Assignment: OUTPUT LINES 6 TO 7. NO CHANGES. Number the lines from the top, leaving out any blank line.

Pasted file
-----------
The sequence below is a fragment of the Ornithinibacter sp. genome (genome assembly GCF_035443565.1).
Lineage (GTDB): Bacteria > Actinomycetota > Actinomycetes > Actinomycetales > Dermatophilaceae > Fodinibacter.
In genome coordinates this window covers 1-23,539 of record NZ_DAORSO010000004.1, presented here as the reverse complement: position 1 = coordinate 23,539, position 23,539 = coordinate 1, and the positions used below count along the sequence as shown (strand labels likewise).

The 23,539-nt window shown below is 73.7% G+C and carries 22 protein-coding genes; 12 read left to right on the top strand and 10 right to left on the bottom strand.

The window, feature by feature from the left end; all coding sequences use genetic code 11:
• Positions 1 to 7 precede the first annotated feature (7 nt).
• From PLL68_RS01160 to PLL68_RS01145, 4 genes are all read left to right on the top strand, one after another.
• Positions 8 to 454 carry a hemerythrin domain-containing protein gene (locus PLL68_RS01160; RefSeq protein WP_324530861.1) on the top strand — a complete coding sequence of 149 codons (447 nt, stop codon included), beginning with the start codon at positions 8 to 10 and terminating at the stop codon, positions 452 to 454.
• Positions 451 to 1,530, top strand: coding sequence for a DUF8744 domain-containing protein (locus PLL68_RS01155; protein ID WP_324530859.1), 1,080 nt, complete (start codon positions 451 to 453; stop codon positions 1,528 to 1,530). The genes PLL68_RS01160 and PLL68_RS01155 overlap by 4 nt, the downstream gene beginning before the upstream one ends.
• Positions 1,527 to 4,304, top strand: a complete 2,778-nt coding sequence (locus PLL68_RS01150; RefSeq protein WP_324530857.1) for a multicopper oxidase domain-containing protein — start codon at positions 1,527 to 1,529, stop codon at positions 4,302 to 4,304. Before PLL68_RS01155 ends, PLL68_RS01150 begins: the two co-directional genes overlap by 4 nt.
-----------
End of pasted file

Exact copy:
• Positions 1 to 7 precede the first annotated feature (7 nt).
• From PLL68_RS01160 to PLL68_RS01145, 4 genes are all read left to right on the top strand, one after another.